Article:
On Sat, Dec 28, 2013 at 7:16 AM, Joe Niederberger <email@example.com>wrote:
> >Yeah, I know. I find approximately no one is as smart as they could be, > but we live in a culture that expects and rewards dummies. Being smart > means being lonely at parties. > > I think you are confusing being smart with being recondite. Not that you > are the first to do so. Perhaps that's unwittingly transmitted along with > our other schooling. > > Cheers, > Joe N >
Perhaps by "recondite" you mean "of augmented vocabulary" which anyone suitably prepped may become, as a result of studying SAT words for example.
My friend Kent in the Philippines (where I went to high school) really believed people in USA colleges were as abstruse in their speech as the SAT tests had led him to believe and he began peppering his banter with superfluous vocab, sometimes humorous malapropisms, in order to "get ready for college". We made fun of him, but he looked at us with pitying eyes, knowing he was the Noah in this picture, building his ark of fancy phrases.
Safe to say when he finally did get to his USA college, he was rather completely disabused of such notions.
Kent was smart too though. He could win against me in chess just playing in his head, not looking at any physical board.
Paul Tanner III has argued in this archives for the fixed Bell Curve IQ picture and has hammered against those who rig public school math to make a stellar performance impossible to those with only good rote and lesser reason.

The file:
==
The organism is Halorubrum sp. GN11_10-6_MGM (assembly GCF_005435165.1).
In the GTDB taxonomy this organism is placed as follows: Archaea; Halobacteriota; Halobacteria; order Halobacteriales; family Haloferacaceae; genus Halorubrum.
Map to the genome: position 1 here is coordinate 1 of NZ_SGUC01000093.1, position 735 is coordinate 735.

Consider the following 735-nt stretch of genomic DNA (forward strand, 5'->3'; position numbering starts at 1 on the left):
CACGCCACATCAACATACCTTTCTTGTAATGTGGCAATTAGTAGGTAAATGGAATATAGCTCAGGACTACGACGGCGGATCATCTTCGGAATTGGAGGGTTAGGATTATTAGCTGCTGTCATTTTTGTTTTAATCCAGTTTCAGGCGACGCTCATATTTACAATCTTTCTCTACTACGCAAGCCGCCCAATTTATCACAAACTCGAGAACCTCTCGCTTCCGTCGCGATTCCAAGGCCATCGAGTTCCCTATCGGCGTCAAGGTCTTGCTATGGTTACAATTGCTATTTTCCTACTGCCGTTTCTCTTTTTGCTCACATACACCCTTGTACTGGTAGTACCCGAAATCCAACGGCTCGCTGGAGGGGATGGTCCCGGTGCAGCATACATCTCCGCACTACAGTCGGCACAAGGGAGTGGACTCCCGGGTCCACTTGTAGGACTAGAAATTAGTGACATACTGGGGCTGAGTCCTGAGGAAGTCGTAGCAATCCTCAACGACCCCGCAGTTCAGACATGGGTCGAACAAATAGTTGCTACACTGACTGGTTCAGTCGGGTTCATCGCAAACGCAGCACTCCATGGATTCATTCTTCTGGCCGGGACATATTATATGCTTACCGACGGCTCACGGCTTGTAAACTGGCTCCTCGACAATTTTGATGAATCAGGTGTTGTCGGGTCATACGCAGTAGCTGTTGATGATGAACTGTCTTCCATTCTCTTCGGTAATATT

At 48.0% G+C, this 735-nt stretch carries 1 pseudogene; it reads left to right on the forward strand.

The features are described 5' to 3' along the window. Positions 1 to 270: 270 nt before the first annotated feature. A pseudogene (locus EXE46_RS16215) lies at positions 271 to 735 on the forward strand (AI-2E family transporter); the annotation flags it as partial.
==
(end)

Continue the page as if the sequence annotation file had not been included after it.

Math that basically just teases those of lower IQ by repeatedly asking them to jump much higher than they can, to be graded accordingly, did not seem the product of a democracy to him -- seemed more like poll tests and poll taxes.
His position was politically divergent from Haim's but I think he might have accepted the same 6th grade standard as to where the public / tax paid responsibility should end. As to who would pick up the tab going forward, for those wishing to continue beyond the 6th grade level, that was up for debate.
My view is more that intelligence / smarts is a moving target and those appearing to typify what's needed become stereotypical i.e. role models.
However smarts is often demonized or rendered subversive, as when the practice of using Al Khwarizmi's algorithms got peasant upstarts learning computational thinking (including around money) to a level a little more than was convenient for the local priests in the feudal Dark Ages. The priests had the job of computing everything for a dependent peasantry and upstarts were nothing but troublemakers. Use of "cyphers" was banned in some "zip codes". Fast forward and the merchant class is booming, the Renaissance a birthing of science and a turning away from authoritarian codecs.
In other scenarios, those with glasses or foreign language speaking abilities are actively hunted down and shot by the teenagers (Cambodia's Pol Pot).
In other words, being "too smart" makes one "dangerous". Example: Irving Kirsch,Ph.D. is deemed dangerous by some, as he intelligently questions billion dollar marketing campaigns premised on a certain model of how anti-depressants achieve their effects. He pokes holes in the logic of those purveying these myths. Medical students are warned to stay away from such "satanic verses" (e.g. 'The Emperor's New Drugs: Exploding the Antidepressant Myth'). Every profession has its subversive verboten side, where sometimes the "too smart for their own good" people work. Sometimes in some scenarios they've been thrown in the dungeon. That's a lot of what I mean when I say approximately 100% moderate their smarts, dumb themselves down. They do so out of fear, an unconscious reflex in many cases, oft instilled in the school, maybe in the school yard during recess, when the new kid learns it's not smart to be too smart in this particular building. They're watching you.